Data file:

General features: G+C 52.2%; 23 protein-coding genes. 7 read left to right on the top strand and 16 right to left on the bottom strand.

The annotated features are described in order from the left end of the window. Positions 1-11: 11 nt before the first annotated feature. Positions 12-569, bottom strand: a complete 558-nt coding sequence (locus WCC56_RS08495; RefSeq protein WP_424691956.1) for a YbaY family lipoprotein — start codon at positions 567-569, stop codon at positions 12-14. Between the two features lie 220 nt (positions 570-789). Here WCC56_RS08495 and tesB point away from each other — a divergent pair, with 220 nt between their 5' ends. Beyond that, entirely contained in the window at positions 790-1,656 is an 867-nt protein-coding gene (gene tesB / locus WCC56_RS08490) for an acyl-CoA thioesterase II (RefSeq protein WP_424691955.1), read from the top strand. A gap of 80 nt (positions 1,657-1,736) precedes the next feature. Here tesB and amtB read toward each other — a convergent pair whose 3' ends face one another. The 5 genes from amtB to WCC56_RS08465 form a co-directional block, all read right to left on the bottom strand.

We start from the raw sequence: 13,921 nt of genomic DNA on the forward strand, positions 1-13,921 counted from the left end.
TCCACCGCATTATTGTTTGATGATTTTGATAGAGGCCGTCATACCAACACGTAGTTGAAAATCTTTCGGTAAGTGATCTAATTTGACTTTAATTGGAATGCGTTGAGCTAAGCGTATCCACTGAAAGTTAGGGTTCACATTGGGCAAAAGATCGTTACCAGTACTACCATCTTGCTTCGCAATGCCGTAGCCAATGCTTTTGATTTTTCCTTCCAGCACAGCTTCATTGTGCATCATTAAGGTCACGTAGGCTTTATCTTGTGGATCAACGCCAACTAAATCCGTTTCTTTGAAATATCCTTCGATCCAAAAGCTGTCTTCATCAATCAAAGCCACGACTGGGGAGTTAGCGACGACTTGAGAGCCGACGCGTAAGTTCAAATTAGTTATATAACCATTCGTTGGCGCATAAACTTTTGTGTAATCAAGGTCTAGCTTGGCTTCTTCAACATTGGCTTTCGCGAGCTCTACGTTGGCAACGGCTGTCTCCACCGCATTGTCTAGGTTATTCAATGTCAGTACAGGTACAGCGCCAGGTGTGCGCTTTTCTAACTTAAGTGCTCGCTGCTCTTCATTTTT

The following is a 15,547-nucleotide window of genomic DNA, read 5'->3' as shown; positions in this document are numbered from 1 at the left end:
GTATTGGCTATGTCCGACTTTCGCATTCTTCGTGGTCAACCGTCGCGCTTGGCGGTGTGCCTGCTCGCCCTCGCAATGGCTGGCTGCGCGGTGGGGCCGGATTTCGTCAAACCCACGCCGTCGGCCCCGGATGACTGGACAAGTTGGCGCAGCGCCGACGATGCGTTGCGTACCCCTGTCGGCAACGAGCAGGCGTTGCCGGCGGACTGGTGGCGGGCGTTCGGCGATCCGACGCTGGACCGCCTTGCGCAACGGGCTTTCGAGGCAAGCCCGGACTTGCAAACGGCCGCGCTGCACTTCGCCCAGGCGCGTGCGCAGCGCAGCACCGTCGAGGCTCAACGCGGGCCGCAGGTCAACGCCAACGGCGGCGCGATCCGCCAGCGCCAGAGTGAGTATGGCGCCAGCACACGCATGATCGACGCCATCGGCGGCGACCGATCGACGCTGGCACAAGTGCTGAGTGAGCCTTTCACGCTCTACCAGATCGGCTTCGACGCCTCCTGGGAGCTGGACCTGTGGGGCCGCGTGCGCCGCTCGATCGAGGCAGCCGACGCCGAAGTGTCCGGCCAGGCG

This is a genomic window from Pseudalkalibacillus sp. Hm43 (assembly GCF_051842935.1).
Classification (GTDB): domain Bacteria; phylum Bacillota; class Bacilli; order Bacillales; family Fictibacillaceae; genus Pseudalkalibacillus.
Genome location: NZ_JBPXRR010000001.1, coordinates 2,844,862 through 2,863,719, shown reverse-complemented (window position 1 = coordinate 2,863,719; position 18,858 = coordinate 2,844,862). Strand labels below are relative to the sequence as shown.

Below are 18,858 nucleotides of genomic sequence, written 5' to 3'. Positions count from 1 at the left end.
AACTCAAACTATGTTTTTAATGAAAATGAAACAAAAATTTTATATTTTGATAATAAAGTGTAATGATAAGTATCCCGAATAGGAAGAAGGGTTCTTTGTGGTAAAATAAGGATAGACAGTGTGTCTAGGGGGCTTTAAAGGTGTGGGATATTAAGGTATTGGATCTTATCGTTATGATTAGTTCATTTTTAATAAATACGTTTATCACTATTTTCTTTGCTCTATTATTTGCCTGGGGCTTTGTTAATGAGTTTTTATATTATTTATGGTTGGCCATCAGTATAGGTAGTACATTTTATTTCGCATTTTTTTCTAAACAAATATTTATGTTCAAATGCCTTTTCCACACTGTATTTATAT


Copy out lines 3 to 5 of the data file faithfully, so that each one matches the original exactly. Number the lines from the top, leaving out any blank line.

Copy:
We start from the raw sequence: 13,921 nt of genomic DNA on the forward strand, positions 1-13,921 counted from the left end.
TCCACCGCATTATTGTTTGATGATTTTGATAGAGGCCGTCATACCAACACGTAGTTGAAAATCTTTCGGTAAGTGATCTAATTTGACTTTAATTGGAATGCGTTGAGCTAAGCGTATCCACTGAAAGTTAGGGTTCACATTGGGCAAAAGATCGTTACCAGTACTACCATCTTGCTTCGCAATGCCGTAGCCAATGCTTTTGATTTTTCCTTCCAGCACAGCTTCATTGTGCATCATTAAGGTCACGTAGGCTTTATCTTGTGGATCAACGCCAACTAAATCCGTTTCTTTGAAATATCCTTCGATCCAAAAGCTGTCTTCATCAATCAAAGCCACGACTGGGGAGTTAGCGACGACTTGAGAGCCGACGCGTAAGTTCAAATTAGTTATATAACCATTCGTTGGCGCATAAACTTTTGTGTAATCAAGGTCTAGCTTGGCTTCTTCAACATTGGCTTTCGCGAGCTCTACGTTGGCAACGGCTGTCTCCACCGCATTGTCTAGGTTATTCAATGTCAGTACAGGTACAGCGCCAGGTGTGCGCTTTTCTAACTTAAGTGCTCGCTGCTCTTCATTTTT

The following is a 15,547-nucleotide window of genomic DNA, read 5'->3' as shown; positions in this document are numbered from 1 at the left end: